by Sarah Kossits | AHL On The Beat
The atmosphere at Place Bell in Laval was vibrant that night, and the air was buzzing with excitement. The Montreal Canadiens’ AHL affiliate, the Laval Rocket, played their inaugural game against the Belleville Senators that evening, with a sellout crowd of 10,000 cheering them on.
The team store was lined with scarves proudly displaying the team’s motto for the season: “propulsé par l’histoire.” Translated to English, it means ‘Fueled by History.’ But, what history are they referring to?
Many may know of the Laval Chiefs, the team whose enforcers inspired the 2004 documentary titled Les Chiefs. The Laval Coliseum nicknamed “House of Pain” is also well known in Quebec, but few know the extent of the rich hockey history of the city, which dates all the way back to 1963 and involves names like Mike Bossy and Mario Lemieux.
Laval got its first taste of professional hockey with the existence of the Laval Saints, a team which played first in the Metropolitan Montreal Junior Hockey League (MMJHL) from 1963-1967, made its way to the Quebec Junior Hockey League (QJHL) in the 1967-68 season, and eventually ended up in the Quebec Major Junior Hockey League (QMJHL) for the 1969-70 season. Although the team may not have been well known, their head coach during that final season in the QMJHL certainly was: seven-time Norris Trophy winner Doug Harvey stood tall and proud behind the bench.
Harvey is far from being the only famous name to come out of Laval. When the Laval National started its eight-year tenure in the QMJHL in 1971, it produced another one of the world’s greatest hockey players in Bossy.
Bossy suited up for the National during the 1972-73 season and remained there through 1976-77. During this time, he played a total of 264 regular season games, netted 309 goals and assisted on 223 others. His outstanding production in Laval continued during his 10-year NHL career, which saw four Stanley Cups added to his trophy case along with the Calder, the Conn Smythe, three Lady Byngs, and what would have been two “Rocket” Richards, had the award existed at the time. However, most remarkably, Bossy became the second player in NHL history to score 50 goals in 50 games – and it all started in Laval.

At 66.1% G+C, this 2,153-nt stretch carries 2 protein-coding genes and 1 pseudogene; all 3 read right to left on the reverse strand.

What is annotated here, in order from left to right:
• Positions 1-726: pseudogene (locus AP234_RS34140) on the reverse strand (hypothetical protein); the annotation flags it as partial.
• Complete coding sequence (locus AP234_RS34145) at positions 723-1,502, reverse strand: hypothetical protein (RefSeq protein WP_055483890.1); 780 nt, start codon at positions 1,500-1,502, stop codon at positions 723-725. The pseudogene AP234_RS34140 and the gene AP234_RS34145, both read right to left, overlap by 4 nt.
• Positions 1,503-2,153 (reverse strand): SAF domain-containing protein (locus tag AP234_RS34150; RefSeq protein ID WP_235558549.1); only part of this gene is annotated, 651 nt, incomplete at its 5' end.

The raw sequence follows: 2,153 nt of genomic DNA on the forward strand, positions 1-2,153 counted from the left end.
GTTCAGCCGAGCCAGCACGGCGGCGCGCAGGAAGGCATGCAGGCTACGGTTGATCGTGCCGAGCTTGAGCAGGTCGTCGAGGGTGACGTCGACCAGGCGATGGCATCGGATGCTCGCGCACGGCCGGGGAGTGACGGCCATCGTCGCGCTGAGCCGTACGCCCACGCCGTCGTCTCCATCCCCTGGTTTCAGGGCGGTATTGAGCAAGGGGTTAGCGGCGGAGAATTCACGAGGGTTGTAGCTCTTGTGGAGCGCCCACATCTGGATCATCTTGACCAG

Only five players have ever accomplished the 50-in-50 milestone, and Bossy is not the only Laval alum to do so.
Mario Lemieux was the fourth player to accomplish this feat, and he also played his Junior years in Laval. Prior to his NHL glory days, Lemieux proudly wore the jersey of the Laval Voisins. Lemieux played three seasons with the Voisins from 1981-1984, earned 562 points in 200 games, and earned the record for most points in a single season when he notched 282 points in 70 games – a record which still stands today. In that final record-setting season, Lemieux led the Voisins to a QMJHL title and the President’s Cup.
The Laval Voisins went on to become the Laval Titan in 1985. The Titan was the most successful QMJHL team of their time, winning three President’s Cup titles (1989, 1990, 1993) and participating in the Memorial Cup five times. When Collège français came aboard as a sponsor, the team renamed again, this time to the Laval Titan Collège français – a team who saw another QMJHL star rise through its system.
Francis Bouillon, who has been inducted into the QMJHL Hall of Fame, played part of his Junior years with the Titan and the Titan Collège français from 1992 until 1995. However, the team moved to New Brunswick in 1998 due to dwindling attendance.